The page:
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Governments must act as hunger grows in WA

The Australian Greens said today that the growing levels of hunger in Western Australian were a stark reminder of the need for State and Federal Governments to work together to address the underlying causes of poverty and inequality.

"Foodbank's annual report shows that there has been an increase in demand for food relief in the past year, and that on average more than 8,800 people, half of them children, are being turned away each month. " Senator Rachel Siewert, Australian Greens spokesperson on family and community services said today.

"This report puts paid to the Federal Government's claims that demand for emergency relief is going down. Demand is increasing, even without their cruel budget measures coming into effect.

"If Tony Abbott gets his budget cuts through the Parliament demand for emergency relief will go even higher. The Government has admitted that they expect 500,000 applications for emergency relief over the next four years, just from the impact of their plan to make job seekers aged under 30 live without income support for six months at a time.

"Combined with other proposed budget measures, including cuts to pensions and family payments, it is inevitable that more people and more children will be turned away when they ask for help.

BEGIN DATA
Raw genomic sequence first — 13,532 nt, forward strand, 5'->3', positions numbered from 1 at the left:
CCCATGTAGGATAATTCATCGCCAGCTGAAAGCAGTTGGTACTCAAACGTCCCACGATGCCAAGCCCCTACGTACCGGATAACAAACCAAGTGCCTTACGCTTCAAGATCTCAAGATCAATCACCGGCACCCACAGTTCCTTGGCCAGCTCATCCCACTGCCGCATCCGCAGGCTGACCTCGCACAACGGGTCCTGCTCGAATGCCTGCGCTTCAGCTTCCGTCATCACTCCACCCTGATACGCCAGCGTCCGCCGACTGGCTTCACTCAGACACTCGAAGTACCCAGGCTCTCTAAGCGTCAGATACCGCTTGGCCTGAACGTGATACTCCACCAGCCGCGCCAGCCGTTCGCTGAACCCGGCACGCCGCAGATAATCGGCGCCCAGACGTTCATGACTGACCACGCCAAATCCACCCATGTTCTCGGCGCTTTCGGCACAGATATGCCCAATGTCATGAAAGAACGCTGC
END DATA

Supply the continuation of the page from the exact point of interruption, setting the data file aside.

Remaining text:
"The Government knows there are deep inadequacies within our income support system, which sees high proportions of single parent families, and jobseekers on inadequate payments like Newstart and Youth Allowance living in poverty. Rather than working to address the inadequacy of payments they are cutting more holes in our social safety net.

"State and Federal Government need to work collectively to address the underlying causes of poverty, they cannot rely on a trickle-down effect, hoping that their commitment to looking after the big end of town will end up helping the poorest people in our community. National and international evidence shows us otherwise, we know this does not occur.

"We need a focus on investments in affordable and social housing, an immediate increase in Newstart and Youth Allowance, increase access to quality food, more affordable and accessible public transport and a focus on a workforce strategy to drive participation and transition into employment.

"There must be a focus on helping families and children. Early childhood education is a key to a child's life outcomes, but when children are hungry and their parents can't get the support they need, we are setting up the next generation to grow up living in poverty," Senator Siewert concluded.

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